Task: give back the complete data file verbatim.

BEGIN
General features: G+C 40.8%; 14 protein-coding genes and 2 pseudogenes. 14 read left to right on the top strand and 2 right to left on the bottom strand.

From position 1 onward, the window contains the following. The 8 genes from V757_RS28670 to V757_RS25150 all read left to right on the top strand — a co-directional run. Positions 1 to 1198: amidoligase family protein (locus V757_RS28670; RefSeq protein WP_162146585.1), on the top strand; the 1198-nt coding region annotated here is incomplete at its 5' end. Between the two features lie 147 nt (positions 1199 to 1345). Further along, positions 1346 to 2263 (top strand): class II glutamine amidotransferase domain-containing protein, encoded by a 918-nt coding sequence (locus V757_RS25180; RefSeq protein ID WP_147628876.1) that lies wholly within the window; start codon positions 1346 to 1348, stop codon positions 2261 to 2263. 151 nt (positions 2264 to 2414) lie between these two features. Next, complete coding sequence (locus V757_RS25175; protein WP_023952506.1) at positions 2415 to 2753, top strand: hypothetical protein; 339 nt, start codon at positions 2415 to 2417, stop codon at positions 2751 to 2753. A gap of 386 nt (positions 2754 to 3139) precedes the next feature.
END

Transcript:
General features: G+C 40.8%; 14 protein-coding genes and 2 pseudogenes. 14 read left to right on the top strand and 2 right to left on the bottom strand.

From position 1 onward, the window contains the following. The 8 genes from V757_RS28670 to V757_RS25150 all read left to right on the top strand — a co-directional run. Positions 1 to 1198: amidoligase family protein (locus V757_RS28670; RefSeq protein WP_162146585.1), on the top strand; the 1198-nt coding region annotated here is incomplete at its 5' end. Between the two features lie 147 nt (positions 1199 to 1345). Further along, positions 1346 to 2263 (top strand): class II glutamine amidotransferase domain-containing protein, encoded by a 918-nt coding sequence (locus V757_RS25180; RefSeq protein ID WP_147628876.1) that lies wholly within the window; start codon positions 1346 to 1348, stop codon positions 2261 to 2263. 151 nt (positions 2264 to 2414) lie between these two features. Next, complete coding sequence (locus V757_RS25175; protein WP_023952506.1) at positions 2415 to 2753, top strand: hypothetical protein; 339 nt, start codon at positions 2415 to 2417, stop codon at positions 2751 to 2753. A gap of 386 nt (positions 2754 to 3139) precedes the next feature.